Chances are you’ve purchased a traditional grocery store product – maybe laundry detergent, paper towels, ketchup, or mac & cheese on Amazon over the last few months. And you’re not alone.
Now, more than ever, consumer goods companies are having to find ways to stand out from the crowd in channels that challenge traditional notions of promotion, price, packaging and placement. Read on to learn what these channel shifts mean for trade strategy and consumer loyalty.
CPG industry disruption can be credited to the availability of private labels, growing popularity of voice recognition technology, advancements in 3D printing, and more online shopping. As a matter of fact, online CPG sales are growing 2x as fast as online sales in general, and in 2017 online CPG sales surpassed $10 billion in the US for the first time ever. The future of consumer goods is fast-paced and requires an equally fast response says John Zealley of Accenture.
Digital customers demand convenience, transparency and personalization, which challenges CPG manufacturers to adjust their long-established trade promotion methods to fit today’s preferences.
As mobile technology changes shopping behavior even further, CPG manufacturers figure out how to stay competitive, optimize their promotions and enhance the customer experience.
Even though eCommerce claims only one-third of all CPG sales, online channels drove 89% of growth for CPG products between 2016 and 2017, reports Nielsen.
Traditional manufacturers face serious competition from direct-to-consumer companies. CPGs continue to sell through retailers and distributors, but they can’t ignore direct-to-consumer strategies.
Many new-age CPG brands have embraced an online-only business model. Brands no longer need to rely exclusively on retailers; they can attain power by creating more channels to sell product(s). A competitive advantage in today’s fast and digital world is to be able to innovate and launch products quickly. These innovative, online-based CPGs embrace consumer trends and understand the value millennials and Gen Zers place on experience. And some powerhouse manufacturers have taken note by investing in product innovation and/or acquiring brands that extend their reach.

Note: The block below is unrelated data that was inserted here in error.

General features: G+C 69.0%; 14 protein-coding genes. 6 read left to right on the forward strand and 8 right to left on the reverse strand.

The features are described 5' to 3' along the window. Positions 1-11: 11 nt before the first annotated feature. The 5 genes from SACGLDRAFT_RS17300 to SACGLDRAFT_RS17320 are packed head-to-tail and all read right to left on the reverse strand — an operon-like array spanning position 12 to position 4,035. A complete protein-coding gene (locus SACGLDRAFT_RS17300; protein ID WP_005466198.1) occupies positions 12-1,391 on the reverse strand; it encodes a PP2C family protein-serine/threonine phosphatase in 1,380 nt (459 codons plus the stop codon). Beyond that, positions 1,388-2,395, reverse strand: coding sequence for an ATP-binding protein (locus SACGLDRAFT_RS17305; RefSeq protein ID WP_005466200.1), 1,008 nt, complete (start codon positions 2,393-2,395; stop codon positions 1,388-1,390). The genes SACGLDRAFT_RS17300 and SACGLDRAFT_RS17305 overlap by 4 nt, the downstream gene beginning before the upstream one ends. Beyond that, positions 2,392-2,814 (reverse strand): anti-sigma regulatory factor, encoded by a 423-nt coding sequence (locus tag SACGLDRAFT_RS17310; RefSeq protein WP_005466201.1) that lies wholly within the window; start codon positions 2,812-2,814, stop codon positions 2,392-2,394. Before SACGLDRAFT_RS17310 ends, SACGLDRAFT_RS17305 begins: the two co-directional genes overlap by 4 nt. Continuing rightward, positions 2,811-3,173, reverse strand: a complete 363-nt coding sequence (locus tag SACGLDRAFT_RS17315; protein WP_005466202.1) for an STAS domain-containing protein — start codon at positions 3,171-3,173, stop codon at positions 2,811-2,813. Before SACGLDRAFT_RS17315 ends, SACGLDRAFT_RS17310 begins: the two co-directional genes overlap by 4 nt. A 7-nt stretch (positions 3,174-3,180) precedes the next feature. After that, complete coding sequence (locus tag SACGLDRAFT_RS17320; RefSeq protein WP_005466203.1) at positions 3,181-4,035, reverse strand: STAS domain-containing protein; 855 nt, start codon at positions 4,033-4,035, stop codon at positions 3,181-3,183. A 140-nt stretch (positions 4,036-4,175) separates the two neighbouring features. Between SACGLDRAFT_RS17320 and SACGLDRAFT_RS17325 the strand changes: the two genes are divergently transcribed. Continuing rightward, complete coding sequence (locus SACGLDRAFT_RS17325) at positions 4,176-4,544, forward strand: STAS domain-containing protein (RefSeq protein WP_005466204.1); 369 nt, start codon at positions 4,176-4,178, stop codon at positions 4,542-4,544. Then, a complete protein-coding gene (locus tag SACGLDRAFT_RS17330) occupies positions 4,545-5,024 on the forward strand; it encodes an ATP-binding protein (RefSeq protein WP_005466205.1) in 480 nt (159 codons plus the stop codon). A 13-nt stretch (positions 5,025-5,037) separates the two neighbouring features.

Here are a few examples:
- Keurig Dr Pepper Acquired Core Nutrition. Core, created to give enhanced water options to the modern customer, will see even more sales and distribution opportunities under the Keurig Dr Pepper business. “Core has been a valued and successful allied brand partner, and we are pleased that this on-trend beverage will become part of our owned family of brands,” said Keurig Dr Pepper CEO Bob Gamgort.
- Kraft Updates Famous Mac n Cheese Recipe. Kraft made its famous mac n’ cheese natural, switching from artificial ingredients to spices like paprika, annatto and turmeric to simulate the orange color. The company started selling the artificial ingredient-free concept months before their announcement, calling it “the world’s largest blind taste test.”